It will come as no great revelation to most of us when I write that television programs are fast becoming worthless, inept, and utterly banal vehicles designed merely to market the products of the corporations that own the TV companies making such crap. And, what’s more, they expect us to be entranced by them.
But, do they?
These days television is aimed at only one market: the young. People of mature years (those of us who’ve had to suffer the insulting and crass label, ‘baby boomers’ – a phrase no doubt originally invented by a twenty year old with a brand new degree in ‘social psychology’, or some other equally inane and worthless qualification) are no longer of interest to TV programmers. Unless, of course, the sponsor is marketing incontinence pants, or ‘senior citizen’ cruises to the Balearic Islands.
Kids today, and by ‘kids’ I mean anyone under thirty, have no idea what quality entertainment is about. Those of us who have dried out behind the ears, remember when comedy was actually funny. Yes, even American comedy.
Admittedly, Americans of any age have missed out on top British comedy shows like ‘Eric & Ernie’, or ‘Only Fools And Horses’, but they still managed to produce and export some of the funniest shows on television.
Not least among these was, ‘Cheers’, with Ted Danson and Rhea Perlman – and, Kelsey Grammer who went on to star in the equally long-running and hilarious sit-com, ‘Frazier’.
Today’s generation know nothing of these classics. They’re fed a diet of cheap, cliched, often badly acted, rubbish because today’s market is all about profit. Quality is irrelevant. And, if you’ve never known quality, you never miss it.
Marketing TV programs in the 21st century, however, is about more than churning out tat. First, get your audience hooked. How many American comedy series start off promising quality, only to deteriorate into dross by series two?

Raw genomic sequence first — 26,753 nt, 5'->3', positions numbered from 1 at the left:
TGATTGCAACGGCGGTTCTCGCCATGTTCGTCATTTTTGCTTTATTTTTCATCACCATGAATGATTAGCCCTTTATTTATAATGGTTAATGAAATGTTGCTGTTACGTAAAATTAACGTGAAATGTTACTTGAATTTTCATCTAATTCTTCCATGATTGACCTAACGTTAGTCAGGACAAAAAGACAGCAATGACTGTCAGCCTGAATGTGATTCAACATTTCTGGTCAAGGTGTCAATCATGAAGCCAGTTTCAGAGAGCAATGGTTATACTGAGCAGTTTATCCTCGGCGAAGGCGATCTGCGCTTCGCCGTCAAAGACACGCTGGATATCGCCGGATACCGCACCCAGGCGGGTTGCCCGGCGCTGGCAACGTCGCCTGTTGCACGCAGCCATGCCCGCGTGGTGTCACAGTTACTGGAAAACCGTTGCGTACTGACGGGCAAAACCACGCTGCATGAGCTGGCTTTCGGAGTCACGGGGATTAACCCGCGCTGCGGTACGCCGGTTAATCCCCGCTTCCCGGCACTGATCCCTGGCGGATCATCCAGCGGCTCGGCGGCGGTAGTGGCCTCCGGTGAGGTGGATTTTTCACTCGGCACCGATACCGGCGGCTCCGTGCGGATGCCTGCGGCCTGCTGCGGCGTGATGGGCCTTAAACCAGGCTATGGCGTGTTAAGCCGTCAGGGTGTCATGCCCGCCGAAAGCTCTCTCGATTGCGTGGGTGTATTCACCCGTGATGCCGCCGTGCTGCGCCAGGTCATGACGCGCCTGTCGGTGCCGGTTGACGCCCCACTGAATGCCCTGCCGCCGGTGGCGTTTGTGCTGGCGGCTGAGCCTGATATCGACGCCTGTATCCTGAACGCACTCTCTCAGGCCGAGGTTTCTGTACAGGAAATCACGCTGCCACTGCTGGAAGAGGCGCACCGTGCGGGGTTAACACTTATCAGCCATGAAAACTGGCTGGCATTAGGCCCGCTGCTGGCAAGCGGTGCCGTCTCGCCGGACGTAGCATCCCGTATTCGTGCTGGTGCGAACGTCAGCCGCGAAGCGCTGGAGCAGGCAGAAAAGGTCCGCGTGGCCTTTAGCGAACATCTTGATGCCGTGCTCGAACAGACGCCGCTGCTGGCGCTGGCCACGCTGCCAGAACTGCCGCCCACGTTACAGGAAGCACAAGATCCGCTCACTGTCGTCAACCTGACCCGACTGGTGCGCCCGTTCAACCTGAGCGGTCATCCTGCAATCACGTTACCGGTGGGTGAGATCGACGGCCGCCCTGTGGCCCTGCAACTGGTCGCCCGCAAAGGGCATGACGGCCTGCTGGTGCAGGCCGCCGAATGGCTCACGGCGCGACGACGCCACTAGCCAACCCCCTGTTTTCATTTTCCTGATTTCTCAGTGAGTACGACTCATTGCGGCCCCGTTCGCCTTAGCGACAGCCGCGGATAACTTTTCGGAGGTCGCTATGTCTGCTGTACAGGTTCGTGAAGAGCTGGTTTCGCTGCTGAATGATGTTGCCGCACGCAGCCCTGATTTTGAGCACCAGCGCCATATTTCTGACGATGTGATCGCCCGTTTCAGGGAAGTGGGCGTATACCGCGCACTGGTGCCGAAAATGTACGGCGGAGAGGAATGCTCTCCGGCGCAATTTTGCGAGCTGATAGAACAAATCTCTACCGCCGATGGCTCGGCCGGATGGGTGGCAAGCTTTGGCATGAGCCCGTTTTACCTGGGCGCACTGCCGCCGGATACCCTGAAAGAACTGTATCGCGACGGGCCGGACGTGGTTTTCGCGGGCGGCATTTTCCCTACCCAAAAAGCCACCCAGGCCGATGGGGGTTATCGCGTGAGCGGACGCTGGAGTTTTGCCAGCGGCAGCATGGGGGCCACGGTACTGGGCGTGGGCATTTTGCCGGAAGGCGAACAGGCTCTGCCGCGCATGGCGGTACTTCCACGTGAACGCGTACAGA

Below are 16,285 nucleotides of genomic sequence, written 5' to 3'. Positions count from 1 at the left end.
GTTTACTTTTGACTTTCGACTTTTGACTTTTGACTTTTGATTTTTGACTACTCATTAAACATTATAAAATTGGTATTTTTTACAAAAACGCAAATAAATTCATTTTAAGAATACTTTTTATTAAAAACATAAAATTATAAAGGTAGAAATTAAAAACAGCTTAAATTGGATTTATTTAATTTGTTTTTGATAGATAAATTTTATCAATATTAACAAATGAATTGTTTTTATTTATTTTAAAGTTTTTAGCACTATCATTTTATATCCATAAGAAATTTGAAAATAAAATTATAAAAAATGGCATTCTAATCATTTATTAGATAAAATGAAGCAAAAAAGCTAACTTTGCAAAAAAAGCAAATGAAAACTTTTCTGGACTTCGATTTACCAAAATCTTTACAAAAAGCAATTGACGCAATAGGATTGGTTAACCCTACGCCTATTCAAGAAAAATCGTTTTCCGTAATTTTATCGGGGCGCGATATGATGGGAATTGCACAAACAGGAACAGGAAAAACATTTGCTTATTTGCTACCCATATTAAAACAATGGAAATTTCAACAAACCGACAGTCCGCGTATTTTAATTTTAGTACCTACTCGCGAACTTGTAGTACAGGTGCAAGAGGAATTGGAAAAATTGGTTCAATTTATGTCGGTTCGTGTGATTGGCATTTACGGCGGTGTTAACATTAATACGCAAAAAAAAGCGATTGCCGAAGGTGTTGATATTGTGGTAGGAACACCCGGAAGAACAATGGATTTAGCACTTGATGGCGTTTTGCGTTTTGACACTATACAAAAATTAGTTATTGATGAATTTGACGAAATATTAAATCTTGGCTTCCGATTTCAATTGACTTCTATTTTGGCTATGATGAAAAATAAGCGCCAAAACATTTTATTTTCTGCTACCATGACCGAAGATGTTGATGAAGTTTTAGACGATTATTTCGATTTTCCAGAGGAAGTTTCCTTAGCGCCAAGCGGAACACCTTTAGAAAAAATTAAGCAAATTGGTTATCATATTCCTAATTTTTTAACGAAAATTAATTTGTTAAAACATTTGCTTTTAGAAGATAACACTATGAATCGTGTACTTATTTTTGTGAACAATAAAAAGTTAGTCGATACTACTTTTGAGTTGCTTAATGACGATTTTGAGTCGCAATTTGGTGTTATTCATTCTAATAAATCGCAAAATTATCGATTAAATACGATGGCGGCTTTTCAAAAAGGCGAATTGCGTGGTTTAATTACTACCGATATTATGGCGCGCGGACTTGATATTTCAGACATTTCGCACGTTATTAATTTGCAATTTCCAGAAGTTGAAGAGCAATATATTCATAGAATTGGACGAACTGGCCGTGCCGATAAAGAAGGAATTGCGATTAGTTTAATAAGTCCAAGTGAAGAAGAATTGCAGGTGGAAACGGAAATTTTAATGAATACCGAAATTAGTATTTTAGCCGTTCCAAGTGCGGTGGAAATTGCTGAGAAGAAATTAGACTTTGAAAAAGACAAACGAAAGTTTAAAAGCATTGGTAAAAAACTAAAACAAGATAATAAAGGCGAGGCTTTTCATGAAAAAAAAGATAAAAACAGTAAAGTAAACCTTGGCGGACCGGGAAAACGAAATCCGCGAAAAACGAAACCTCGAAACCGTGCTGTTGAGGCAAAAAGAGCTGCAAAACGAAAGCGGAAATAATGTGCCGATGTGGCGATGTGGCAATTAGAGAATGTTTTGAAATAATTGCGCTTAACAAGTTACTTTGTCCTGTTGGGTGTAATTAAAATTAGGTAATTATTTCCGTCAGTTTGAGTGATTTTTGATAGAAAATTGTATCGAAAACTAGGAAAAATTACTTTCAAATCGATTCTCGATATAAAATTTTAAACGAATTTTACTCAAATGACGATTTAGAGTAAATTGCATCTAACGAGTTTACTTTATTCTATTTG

When a new comedy sit-com starring Jane Leeves (she played Daphne, the English live-in physiotherapist in ‘Frazier’) was advertised, I hoped the writers would do her justice.
‘Hot In Cleveland’ got off to a good start. The tale of three women from Los Angeles marooned in Cleveland, Ohio, didn’t sound promising, but the first series managed to maintain a well-scripted plot-line, leaving viewers ready for more.
Sadly, though oh-so-predictably for American television, series two rapidly dived into a toilet bowl of cliched one-liners, coupled with scripts unworthy even of that most dire of all US soap operas, ‘Days Of Our Lives’.
‘Hot In Cleveland’ Series one was merely the bait. From now on it’s just thirty minutes of cheap tat, and that includes the commercials.
Today’s kids probably won’t even notice any deterioration in quality. Why should they? They’ve never known anything different.
Filed under: Not so classic comedy